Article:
Those of us on the “early web,” as we like to call it, were horribly naive, but that naivete led to great creativity. If we needed sound effects, for example, we’d tell our sound man Jack to run a line down to the bathroom. There, he’d use the acoustics of the toilet. Slowly unscrewing the lid from a mason jar inside the bowl would simulate the sound of an alien spacecraft door opening. It frightened people, many of whom lived in New Jersey. We soon realized that the power of the web was truly awesome and we needed to treat that power with a great deal of respect. We treated the web as a public trust. We worked long hours. My lovely wife made us lots of frozen ginger ale salad to keep us going. We smoked lots of cigarettes; we didn’t know they were harmful!

How to view or “browse” the web was an ongoing concern. Several methods involved high voltages. An early “information helmet” or “thinking cap,” that beamed sounds and images directly into the brain proved unfeasible. To make matters worse, squirrels would find their way onto our makeshift power grid and electrocute themselves, blowing the whole system out. When we finally saw NTSA Mosaic, an early web browser, we were stunned by its simplicity, but nonplussed by its 256 nodes of color output.

It’s difficult to say exactly when everything on the web went south, but whatever it was, it was not the “web bubble.” Our team engineered the “web bubble.” It was good work. It cannot burst. It was our bubble, and we worked on it happily even though we never received a dime of royalties for it.

Perhaps trouble arrived in the form of a corporation called Microsoft. Bill Gates tried to convert the web to his own use in the dead of night when no one was looking. Even prior to that, Apple Computer tried to make things user friendly that shouldn’t be made user friendly. You don’t make a fighter jet user friendly, after all. We admired Apple though. We registered http://www.liveinthefuture.com and it still points to Apple Computer to this day. By the way, the iPod and podcasting are nothing new, we invented at least seven different internet broadcasting devices, one of which could broadcast on the 19 meter shortwave band in synchronicity with the internet.

Certainly the CSS fanboys, who came later, did not help in the progress of our innovations on the web. There was an army of them: Eric Myers, Jefferey Zeldman, Cameron Moll, Dan Cedarholm and we regarded them as drippy-nosed, self-congratulatory young upstarts who were trying to make a free wheeling web into a fascist mini state. Their ilk just wanted to make the Ruby On Rails run on time. Others, who also claimed to know it all, eventually made the web “scene,” but they could barely converse on a subject other than Chuck Norris.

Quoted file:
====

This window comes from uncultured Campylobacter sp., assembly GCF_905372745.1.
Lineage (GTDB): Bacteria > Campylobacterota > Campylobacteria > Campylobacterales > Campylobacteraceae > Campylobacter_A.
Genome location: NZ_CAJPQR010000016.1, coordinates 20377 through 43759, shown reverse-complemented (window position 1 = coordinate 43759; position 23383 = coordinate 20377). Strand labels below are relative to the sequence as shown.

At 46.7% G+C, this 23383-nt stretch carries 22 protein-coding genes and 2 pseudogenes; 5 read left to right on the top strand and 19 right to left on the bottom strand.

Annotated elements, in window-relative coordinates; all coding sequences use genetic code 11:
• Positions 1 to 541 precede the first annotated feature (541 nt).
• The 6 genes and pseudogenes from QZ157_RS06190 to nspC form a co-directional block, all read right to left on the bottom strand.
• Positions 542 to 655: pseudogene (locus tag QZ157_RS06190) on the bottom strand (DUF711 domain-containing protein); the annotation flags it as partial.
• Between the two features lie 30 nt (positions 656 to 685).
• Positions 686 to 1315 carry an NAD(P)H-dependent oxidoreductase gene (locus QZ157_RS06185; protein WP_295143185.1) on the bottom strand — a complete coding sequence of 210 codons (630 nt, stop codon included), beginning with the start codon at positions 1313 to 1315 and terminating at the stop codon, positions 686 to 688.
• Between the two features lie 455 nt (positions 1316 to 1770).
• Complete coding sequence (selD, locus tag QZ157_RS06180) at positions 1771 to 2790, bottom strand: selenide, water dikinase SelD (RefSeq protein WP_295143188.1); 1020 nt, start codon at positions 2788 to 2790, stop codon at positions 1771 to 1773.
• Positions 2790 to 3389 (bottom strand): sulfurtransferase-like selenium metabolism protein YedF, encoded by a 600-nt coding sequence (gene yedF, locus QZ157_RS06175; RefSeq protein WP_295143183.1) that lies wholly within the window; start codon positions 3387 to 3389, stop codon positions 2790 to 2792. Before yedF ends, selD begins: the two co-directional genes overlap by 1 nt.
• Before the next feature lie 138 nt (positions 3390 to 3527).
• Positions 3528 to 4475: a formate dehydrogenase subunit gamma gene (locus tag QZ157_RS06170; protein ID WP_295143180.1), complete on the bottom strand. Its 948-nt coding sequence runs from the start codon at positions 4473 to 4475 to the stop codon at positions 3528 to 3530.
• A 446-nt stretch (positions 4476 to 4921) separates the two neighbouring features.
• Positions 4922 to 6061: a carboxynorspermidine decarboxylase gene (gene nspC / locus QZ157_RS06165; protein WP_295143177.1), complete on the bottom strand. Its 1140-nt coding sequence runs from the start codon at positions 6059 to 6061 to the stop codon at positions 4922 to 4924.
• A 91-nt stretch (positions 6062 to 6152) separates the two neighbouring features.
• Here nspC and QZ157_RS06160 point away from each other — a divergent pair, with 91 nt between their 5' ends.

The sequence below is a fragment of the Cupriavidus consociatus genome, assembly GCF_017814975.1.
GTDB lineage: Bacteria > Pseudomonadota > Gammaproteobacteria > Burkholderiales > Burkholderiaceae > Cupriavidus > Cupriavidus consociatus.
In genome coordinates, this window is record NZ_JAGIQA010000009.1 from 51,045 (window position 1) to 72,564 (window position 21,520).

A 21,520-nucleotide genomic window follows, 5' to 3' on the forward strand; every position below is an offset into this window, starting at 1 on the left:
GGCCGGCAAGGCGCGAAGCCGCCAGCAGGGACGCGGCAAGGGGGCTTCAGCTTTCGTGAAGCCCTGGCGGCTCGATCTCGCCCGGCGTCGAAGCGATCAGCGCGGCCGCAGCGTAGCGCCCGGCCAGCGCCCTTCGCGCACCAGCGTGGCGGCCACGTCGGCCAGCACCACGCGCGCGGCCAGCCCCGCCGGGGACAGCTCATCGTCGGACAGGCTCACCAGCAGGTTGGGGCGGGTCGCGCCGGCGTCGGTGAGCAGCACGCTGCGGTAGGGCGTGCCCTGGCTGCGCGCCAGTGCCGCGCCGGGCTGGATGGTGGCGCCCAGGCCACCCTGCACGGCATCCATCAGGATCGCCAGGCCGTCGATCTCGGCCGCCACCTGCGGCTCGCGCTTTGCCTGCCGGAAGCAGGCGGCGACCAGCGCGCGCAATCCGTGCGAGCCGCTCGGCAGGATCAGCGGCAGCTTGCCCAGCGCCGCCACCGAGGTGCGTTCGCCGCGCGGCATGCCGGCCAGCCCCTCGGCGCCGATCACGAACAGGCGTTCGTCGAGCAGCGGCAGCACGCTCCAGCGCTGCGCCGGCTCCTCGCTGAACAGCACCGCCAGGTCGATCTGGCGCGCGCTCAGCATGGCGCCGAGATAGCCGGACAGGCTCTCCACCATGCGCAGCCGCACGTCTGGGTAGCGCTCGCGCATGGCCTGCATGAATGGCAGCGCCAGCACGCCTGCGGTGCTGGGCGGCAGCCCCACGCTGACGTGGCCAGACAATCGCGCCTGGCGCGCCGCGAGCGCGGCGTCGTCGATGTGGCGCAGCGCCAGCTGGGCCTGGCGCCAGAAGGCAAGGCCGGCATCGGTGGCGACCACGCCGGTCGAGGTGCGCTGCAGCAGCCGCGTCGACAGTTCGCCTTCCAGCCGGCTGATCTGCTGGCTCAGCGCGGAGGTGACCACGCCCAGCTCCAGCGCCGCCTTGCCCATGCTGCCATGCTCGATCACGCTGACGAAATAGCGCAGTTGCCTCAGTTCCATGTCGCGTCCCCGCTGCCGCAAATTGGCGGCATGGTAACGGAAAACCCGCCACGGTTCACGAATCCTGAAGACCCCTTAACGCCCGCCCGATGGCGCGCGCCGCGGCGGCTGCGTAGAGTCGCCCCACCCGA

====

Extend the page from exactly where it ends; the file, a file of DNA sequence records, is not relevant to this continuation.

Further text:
As time went on, however, we who created the early web realized that change was inevitable and were forced to “get over it,” to use the parlance of our times. For those of us who were present at the creation, it’s certainly sufficient to look back on a solid record of accomplishment. The upstarts may not acknowledge—or even be aware of—how things were back in the summer of 1991 when we first rolled up our sleeves and pinned our hopes on the early web, but nevertheless, it is on the “shoulders” of our accomplishments that the web users of today now stand.”

Aurex Jazz in Translation

Out of the randomness that makes up YouTube content these days, real surprises occasionally surface that don’t have to do with dogs riding skateboards or cats playing the piano. One such find is the “Aurex Jazz Special” that aired on Japanese television in the 80s, apparently concurrent with the Aurex Jazz Festival. In the clip below (click movie to start play), J.J. Johnson explains his early musical influences:

There’s also a version of Jay and Kai playing It’s All Right With Me with a rhythm section that includes Tommy Flanagan on piano and Roy Haynes on drums. On what seems to be the same occasion, Dexter Gordon and Clark Terry join for I’ll Remember April, and Milestones. There are a few awkward Lost in Translation moments during the show as the musicians smile and “play along” with whatever is being said by the show hosts.